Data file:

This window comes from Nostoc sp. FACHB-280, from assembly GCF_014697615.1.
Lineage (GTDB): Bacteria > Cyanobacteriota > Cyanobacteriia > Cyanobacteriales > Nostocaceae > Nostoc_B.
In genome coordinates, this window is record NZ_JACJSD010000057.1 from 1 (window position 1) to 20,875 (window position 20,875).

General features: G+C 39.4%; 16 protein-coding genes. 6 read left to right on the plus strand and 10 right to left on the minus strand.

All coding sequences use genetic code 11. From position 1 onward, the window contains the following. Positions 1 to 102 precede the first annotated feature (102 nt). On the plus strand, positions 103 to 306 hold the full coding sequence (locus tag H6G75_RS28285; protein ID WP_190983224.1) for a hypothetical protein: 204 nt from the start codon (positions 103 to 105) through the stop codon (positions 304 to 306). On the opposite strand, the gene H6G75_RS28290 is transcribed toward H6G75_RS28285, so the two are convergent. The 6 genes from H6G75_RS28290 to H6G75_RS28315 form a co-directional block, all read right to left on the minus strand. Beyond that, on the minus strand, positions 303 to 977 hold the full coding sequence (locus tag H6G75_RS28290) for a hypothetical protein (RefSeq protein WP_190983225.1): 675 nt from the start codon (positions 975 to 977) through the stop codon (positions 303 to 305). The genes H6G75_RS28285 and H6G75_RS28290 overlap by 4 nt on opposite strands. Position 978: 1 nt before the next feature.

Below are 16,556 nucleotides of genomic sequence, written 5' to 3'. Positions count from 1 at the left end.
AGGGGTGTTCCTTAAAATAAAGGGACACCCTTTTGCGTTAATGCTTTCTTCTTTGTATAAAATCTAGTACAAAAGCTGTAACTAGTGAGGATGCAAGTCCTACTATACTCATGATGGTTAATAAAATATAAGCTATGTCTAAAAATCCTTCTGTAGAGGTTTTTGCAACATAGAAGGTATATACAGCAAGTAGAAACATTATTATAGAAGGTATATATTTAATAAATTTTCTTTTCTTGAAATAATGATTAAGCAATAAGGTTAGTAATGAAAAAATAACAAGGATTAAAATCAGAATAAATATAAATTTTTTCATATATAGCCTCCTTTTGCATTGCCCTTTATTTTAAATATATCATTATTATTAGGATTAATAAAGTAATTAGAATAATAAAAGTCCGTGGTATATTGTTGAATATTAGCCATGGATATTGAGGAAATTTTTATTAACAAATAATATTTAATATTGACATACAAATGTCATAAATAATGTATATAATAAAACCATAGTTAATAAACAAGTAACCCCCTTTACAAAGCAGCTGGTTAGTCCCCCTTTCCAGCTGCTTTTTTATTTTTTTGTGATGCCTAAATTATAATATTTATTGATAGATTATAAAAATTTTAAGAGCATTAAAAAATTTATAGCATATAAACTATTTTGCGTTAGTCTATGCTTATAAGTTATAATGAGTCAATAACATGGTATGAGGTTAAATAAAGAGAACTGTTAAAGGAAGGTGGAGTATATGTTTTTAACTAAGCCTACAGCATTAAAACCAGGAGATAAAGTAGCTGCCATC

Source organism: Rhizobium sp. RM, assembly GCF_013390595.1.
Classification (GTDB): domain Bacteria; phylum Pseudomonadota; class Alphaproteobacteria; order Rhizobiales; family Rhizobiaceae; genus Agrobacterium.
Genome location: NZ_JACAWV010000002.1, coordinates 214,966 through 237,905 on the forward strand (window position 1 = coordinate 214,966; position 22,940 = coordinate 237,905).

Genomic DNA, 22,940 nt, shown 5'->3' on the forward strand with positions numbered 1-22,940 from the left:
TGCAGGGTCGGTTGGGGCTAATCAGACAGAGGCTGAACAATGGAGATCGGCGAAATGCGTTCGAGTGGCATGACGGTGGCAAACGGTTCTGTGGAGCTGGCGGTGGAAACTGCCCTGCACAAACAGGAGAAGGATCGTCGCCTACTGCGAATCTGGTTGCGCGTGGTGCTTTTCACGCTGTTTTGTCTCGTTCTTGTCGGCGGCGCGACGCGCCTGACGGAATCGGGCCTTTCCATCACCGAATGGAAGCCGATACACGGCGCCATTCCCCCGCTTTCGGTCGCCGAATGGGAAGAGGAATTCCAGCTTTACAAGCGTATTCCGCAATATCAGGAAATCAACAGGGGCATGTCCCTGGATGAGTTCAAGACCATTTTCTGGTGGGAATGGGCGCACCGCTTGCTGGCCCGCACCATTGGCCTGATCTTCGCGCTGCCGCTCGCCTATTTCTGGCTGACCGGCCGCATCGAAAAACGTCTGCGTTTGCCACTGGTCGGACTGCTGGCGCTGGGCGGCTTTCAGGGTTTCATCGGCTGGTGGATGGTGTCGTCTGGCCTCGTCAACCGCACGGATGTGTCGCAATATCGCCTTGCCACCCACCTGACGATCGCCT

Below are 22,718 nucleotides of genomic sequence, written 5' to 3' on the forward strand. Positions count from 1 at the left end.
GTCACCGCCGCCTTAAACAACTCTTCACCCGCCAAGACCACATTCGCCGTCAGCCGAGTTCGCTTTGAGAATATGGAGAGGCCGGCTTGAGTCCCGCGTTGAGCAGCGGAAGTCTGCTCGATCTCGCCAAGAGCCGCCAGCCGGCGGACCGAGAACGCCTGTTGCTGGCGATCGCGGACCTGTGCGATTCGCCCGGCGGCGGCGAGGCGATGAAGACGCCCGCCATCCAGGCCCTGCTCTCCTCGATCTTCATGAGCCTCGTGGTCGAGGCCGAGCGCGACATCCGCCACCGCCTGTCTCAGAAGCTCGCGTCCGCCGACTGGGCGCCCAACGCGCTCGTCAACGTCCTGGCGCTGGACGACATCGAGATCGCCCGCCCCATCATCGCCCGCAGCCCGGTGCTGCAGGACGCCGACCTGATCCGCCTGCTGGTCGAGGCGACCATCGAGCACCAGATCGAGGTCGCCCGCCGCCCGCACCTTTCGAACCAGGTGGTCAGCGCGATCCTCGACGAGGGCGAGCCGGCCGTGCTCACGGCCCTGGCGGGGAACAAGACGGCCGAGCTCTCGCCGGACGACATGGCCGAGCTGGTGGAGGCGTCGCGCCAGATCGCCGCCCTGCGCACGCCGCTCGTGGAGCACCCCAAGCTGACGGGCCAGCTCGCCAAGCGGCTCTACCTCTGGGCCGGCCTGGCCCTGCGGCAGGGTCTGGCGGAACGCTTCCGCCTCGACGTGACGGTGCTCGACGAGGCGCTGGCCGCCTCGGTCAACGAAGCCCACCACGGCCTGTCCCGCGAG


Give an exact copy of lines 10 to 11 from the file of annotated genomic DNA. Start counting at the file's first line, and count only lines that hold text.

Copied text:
Genome location: NZ_JACAWV010000002.1, coordinates 214,966 through 237,905 on the forward strand (window position 1 = coordinate 214,966; position 22,940 = coordinate 237,905).

Genomic DNA, 22,940 nt, shown 5'->3' on the forward strand with positions numbered 1-22,940 from the left: